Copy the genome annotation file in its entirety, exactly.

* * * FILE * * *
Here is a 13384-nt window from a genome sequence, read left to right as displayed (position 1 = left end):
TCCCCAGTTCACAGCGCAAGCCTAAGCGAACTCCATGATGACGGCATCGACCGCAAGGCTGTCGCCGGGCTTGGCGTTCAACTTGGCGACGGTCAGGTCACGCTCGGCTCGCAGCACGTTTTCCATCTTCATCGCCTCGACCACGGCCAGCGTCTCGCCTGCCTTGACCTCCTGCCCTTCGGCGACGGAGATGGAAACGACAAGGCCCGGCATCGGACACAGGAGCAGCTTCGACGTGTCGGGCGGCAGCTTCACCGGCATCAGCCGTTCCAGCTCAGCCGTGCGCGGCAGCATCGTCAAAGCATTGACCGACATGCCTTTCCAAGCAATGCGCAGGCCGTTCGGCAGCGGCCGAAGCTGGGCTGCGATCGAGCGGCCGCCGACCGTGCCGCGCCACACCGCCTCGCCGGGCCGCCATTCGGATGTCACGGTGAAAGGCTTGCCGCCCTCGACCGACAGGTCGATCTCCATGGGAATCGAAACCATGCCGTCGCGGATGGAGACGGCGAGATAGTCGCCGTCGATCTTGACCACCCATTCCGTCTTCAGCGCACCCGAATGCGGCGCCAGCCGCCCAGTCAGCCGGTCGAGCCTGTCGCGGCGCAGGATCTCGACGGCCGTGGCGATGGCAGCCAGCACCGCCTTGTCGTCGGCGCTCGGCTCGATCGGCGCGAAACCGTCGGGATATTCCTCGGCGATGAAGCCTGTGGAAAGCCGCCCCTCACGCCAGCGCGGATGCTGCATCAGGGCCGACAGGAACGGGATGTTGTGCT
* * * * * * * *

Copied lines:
Here is a 13384-nt window from a genome sequence, read left to right as displayed (position 1 = left end):
TCCCCAGTTCACAGCGCAAGCCTAAGCGAACTCCATGATGACGGCATCGACCGCAAGGCTGTCGCCGGGCTTGGCGTTCAACTTGGCGACGGTCAGGTCACGCTCGGCTCGCAGCACGTTTTCCATCTTCATCGCCTCGACCACGGCCAGCGTCTCGCCTGCCTTGACCTCCTGCCCTTCGGCGACGGAGATGGAAACGACAAGGCCCGGCATCGGACACAGGAGCAGCTTCGACGTGTCGGGCGGCAGCTTCACCGGCATCAGCCGTTCCAGCTCAGCCGTGCGCGGCAGCATCGTCAAAGCATTGACCGACATGCCTTTCCAAGCAATGCGCAGGCCGTTCGGCAGCGGCCGAAGCTGGGCTGCGATCGAGCGGCCGCCGACCGTGCCGCGCCACACCGCCTCGCCGGGCCGCCATTCGGATGTCACGGTGAAAGGCTTGCCGCCCTCGACCGACAGGTCGATCTCCATGGGAATCGAAACCATGCCGTCGCGGATGGAGACGGCGAGATAGTCGCCGTCGATCTTGACCACCCATTCCGTCTTCAGCGCACCCGAATGCGGCGCCAGCCGCCCAGTCAGCCGGTCGAGCCTGTCGCGGCGCAGGATCTCGACGGCCGTGGCGATGGCAGCCAGCACCGCCTTGTCGTCGGCGCTCGGCTCGATCGGCGCGAAACCGTCGGGATATTCCTCGGCGATGAAGCCTGTGGAAAGCCGCCCCTCACGCCAGCGCGGATGCTGCATCAGGGCCGACAGGAACGGGATGTTGTGCT